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[Citation Needed]
Digital Provenance in the era of Post-Truth politics.
Ewan McAndrew (University of Edinburgh) and Dr. Ma...
“Now no one even tries proving ‘the truth’.
You can just say anything. Create realities.”
Pomerantzev in the Economist, 20...
Okay Google….. what’s the UK’s GDP?
“Digital intermediaries such as Google and Facebook are seen as the new powerbrokers i...
Okay Google….. what’s the average lifespan of a goat?
Seldom does the no.1 search engine display the provenance of where t...
“Search is the way we now live.” (Darnton in Hillis, Petit & Jarrett, 2012)
Fact checking sites are springing up in greater numbers but convenience and
cognitive ease have proven to be the drivers f...
Wikidata logo © the Wikimedia Foundation
Wikidata phase 1 interwiki links by Pyfisch on Wikimedia Commons, CC-By-SA
8
Wikidata facts are triples
United Kingdom  capital  London
9
CIA World Factbook 2017  publisher 
CIA
Link facts to their sources
10
United Kingdom 
capital  London
 stated in 
CIA World
Factbook 2017
Wikicite
11
This and the next slide from “Building the sum of all human citations”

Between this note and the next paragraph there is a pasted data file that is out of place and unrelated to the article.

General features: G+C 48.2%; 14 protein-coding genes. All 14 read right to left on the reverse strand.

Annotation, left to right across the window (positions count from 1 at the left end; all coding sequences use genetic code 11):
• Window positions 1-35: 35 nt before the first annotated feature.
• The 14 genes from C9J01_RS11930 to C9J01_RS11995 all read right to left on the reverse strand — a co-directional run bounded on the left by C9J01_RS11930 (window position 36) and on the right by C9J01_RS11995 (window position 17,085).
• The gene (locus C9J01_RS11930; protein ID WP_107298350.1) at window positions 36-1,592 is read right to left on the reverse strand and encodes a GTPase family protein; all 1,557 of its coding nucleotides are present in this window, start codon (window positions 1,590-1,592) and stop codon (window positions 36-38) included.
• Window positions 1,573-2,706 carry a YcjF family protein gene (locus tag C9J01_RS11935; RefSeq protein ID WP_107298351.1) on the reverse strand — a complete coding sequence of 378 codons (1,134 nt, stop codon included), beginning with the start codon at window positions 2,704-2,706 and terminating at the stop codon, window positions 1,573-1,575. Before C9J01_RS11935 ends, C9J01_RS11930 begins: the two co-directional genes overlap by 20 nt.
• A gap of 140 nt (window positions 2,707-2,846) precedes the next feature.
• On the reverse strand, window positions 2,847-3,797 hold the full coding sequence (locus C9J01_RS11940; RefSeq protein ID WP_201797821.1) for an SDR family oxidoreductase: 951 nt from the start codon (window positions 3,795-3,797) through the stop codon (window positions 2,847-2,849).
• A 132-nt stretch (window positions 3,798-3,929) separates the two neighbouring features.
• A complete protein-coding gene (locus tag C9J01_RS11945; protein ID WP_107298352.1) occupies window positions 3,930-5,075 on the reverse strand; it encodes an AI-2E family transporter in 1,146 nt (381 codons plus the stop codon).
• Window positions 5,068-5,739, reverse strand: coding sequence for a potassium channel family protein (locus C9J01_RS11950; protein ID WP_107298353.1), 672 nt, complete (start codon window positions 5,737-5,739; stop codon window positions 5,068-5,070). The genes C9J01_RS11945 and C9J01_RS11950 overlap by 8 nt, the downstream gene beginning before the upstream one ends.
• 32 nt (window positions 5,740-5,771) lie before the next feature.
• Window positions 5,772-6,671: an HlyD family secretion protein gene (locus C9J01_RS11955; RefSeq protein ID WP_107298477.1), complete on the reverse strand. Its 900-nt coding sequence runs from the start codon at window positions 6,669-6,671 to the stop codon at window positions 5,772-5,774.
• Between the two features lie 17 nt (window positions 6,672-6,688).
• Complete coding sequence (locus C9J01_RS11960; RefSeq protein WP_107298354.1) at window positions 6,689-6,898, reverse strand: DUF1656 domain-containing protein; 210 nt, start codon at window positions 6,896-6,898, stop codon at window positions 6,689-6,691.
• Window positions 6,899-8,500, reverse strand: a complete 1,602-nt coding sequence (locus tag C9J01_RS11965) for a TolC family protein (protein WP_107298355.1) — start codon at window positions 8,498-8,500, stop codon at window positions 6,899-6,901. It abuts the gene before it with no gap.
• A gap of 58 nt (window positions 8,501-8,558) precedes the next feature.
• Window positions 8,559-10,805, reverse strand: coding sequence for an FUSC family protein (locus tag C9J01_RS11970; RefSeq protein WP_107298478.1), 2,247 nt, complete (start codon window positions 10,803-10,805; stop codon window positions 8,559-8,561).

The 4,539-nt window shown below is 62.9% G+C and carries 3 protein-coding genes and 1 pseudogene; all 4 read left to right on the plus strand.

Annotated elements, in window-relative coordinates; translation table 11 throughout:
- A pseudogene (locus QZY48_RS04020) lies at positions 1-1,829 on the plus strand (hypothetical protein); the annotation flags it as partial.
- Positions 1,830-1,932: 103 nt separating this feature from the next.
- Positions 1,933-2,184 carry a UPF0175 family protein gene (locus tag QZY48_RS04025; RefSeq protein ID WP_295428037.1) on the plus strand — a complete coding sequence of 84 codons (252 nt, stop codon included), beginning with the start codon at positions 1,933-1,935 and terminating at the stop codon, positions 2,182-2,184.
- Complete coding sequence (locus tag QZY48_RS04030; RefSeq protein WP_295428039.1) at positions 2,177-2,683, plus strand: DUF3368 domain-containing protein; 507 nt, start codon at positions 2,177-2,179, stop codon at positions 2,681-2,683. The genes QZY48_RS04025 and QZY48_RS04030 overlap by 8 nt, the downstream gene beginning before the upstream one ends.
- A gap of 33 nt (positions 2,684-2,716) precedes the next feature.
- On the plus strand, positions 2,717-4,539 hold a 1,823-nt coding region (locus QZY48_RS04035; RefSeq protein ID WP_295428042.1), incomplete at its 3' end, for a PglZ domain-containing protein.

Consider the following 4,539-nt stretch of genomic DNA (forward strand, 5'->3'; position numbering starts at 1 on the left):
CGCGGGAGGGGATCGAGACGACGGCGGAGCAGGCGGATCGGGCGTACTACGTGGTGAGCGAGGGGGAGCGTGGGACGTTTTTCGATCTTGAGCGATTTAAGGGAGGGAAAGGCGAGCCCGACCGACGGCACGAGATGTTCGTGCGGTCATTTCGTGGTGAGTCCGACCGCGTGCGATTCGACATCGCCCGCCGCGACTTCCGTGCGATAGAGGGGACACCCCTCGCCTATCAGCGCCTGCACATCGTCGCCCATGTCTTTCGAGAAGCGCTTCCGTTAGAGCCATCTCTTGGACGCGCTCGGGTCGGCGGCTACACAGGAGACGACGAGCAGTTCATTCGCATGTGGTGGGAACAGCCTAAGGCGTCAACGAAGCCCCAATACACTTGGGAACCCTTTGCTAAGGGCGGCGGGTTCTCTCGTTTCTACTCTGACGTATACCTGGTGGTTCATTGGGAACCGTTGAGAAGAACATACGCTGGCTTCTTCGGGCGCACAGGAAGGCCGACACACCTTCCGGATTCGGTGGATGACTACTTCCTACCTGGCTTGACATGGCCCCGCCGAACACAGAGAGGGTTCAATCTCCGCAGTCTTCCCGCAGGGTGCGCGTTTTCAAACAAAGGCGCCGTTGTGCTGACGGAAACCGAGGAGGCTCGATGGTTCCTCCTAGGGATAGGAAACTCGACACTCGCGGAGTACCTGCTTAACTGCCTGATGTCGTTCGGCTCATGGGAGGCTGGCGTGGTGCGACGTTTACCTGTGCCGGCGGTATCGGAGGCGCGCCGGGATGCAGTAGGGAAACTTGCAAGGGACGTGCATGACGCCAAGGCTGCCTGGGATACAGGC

by Dario Taraborelli, CC-BY-SA
A journal article in Wikidata
12
Queries
• Statements from papers that
have been retracted.
• Most common author about
Zika.
• Statements about terrorist
a...
View on Scholia
Links and further reading.
• Alcantara, C. (2016). Wikipedia editors are essentially writing the election guide millions o...
Ewan McAndrew
Wikimedian in Residence
Twitter: @emcandre
Email:ewan.mcandrew@ed.ac.uk
Martin Poulter
Wikimedian in Residen...
Citation Needed: Digital Provenance in the era of Post-Truth Politics
Citation Needed: Digital Provenance in the era of Post-Truth Politics
Citation Needed: Digital Provenance in the era of Post-Truth Politics
Citation Needed: Digital Provenance in the era of Post-Truth Politics
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Slides from lightning talk at the Open Educational Resources Conference 2017 held at Resource for London on 5-6 April 2017.
‘Post-truth’ is the international word of the year, announced by Oxford Dictionaries (Flood, 2016).

In this climate, open education has never seemed more important. Yet while “search is the way we now live.” (Darnton in Hillis, Petit & Jarrett, 2012) with Google processing 90% of searches in Europe (Fioretti, 2014), seldom does the no.1 search engine display the provenance of where the ‘suggested answers’ it provides come from, undermining “people’s ability to verify information and, ultimately, to develop well-informed opinions.”(Dewey, 2016)